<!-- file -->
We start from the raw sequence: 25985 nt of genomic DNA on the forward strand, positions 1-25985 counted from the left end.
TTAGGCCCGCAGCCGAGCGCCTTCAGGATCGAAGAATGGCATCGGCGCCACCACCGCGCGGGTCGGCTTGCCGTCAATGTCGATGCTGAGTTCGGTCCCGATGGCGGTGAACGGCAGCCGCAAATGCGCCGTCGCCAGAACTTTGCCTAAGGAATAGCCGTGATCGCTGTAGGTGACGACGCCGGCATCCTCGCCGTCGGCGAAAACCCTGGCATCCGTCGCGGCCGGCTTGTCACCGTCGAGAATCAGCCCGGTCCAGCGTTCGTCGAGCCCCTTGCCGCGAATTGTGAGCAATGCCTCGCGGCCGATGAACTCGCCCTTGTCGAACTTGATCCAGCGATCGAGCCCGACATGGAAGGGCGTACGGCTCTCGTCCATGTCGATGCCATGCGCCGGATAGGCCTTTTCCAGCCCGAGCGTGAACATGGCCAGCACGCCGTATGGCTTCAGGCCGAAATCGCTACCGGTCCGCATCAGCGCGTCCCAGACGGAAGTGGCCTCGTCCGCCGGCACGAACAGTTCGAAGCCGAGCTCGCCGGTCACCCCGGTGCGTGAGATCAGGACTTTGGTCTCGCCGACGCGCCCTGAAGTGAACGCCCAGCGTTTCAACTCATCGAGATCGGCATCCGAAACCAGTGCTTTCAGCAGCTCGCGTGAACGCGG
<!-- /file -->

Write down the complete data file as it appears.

We start from the raw sequence: 25985 nt of genomic DNA on the forward strand, positions 1-25985 counted from the left end.
TTAGGCCCGCAGCCGAGCGCCTTCAGGATCGAAGAATGGCATCGGCGCCACCACCGCGCGGGTCGGCTTGCCGTCAATGTCGATGCTGAGTTCGGTCCCGATGGCGGTGAACGGCAGCCGCAAATGCGCCGTCGCCAGAACTTTGCCTAAGGAATAGCCGTGATCGCTGTAGGTGACGACGCCGGCATCCTCGCCGTCGGCGAAAACCCTGGCATCCGTCGCGGCCGGCTTGTCACCGTCGAGAATCAGCCCGGTCCAGCGTTCGTCGAGCCCCTTGCCGCGAATTGTGAGCAATGCCTCGCGGCCGATGAACTCGCCCTTGTCGAACTTGATCCAGCGATCGAGCCCGACATGGAAGGGCGTACGGCTCTCGTCCATGTCGATGCCATGCGCCGGATAGGCCTTTTCCAGCCCGAGCGTGAACATGGCCAGCACGCCGTATGGCTTCAGGCCGAAATCGCTACCGGTCCGCATCAGCGCGTCCCAGACGGAAGTGGCCTCGTCCGCCGGCACGAACAGTTCGAAGCCGAGCTCGCCGGTCACCCCGGTGCGTGAGATCAGGACTTTGGTCTCGCCGACGCGCCCTGAAGTGAACGCCCAGCGTTTCAACTCATCGAGATCGGCATCCGAAACCAGTGCTTTCAGCAGCTCGCGTGAACGCGG